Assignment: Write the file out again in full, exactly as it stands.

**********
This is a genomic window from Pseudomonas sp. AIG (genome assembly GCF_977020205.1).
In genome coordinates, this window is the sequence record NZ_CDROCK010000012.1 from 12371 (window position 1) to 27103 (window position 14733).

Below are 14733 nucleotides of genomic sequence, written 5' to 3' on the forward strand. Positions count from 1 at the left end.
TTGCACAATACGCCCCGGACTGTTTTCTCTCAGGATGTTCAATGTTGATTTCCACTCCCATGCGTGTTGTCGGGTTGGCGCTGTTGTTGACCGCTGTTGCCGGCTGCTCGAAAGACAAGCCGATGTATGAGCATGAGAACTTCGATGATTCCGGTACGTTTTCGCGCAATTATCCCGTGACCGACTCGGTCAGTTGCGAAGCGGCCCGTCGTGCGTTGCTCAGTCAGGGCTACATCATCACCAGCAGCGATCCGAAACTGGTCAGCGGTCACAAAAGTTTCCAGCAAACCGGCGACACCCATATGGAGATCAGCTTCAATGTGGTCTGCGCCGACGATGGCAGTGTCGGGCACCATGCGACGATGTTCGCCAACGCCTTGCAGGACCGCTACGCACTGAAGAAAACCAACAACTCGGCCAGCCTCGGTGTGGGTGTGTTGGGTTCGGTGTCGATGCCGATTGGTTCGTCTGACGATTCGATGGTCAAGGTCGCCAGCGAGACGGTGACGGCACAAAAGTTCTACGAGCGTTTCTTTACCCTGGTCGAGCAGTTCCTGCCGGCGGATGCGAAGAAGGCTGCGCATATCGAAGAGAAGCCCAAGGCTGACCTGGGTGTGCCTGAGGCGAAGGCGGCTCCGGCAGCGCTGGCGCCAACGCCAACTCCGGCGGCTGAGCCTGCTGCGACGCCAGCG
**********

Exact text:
This is a genomic window from Pseudomonas sp. AIG (genome assembly GCF_977020205.1).
In genome coordinates, this window is the sequence record NZ_CDROCK010000012.1 from 12371 (window position 1) to 27103 (window position 14733).

Below are 14733 nucleotides of genomic sequence, written 5' to 3' on the forward strand. Positions count from 1 at the left end.
TTGCACAATACGCCCCGGACTGTTTTCTCTCAGGATGTTCAATGTTGATTTCCACTCCCATGCGTGTTGTCGGGTTGGCGCTGTTGTTGACCGCTGTTGCCGGCTGCTCGAAAGACAAGCCGATGTATGAGCATGAGAACTTCGATGATTCCGGTACGTTTTCGCGCAATTATCCCGTGACCGACTCGGTCAGTTGCGAAGCGGCCCGTCGTGCGTTGCTCAGTCAGGGCTACATCATCACCAGCAGCGATCCGAAACTGGTCAGCGGTCACAAAAGTTTCCAGCAAACCGGCGACACCCATATGGAGATCAGCTTCAATGTGGTCTGCGCCGACGATGGCAGTGTCGGGCACCATGCGACGATGTTCGCCAACGCCTTGCAGGACCGCTACGCACTGAAGAAAACCAACAACTCGGCCAGCCTCGGTGTGGGTGTGTTGGGTTCGGTGTCGATGCCGATTGGTTCGTCTGACGATTCGATGGTCAAGGTCGCCAGCGAGACGGTGACGGCACAAAAGTTCTACGAGCGTTTCTTTACCCTGGTCGAGCAGTTCCTGCCGGCGGATGCGAAGAAGGCTGCGCATATCGAAGAGAAGCCCAAGGCTGACCTGGGTGTGCCTGAGGCGAAGGCGGCTCCGGCAGCGCTGGCGCCAACGCCAACTCCGGCGGCTGAGCCTGCTGCGACGCCAGCG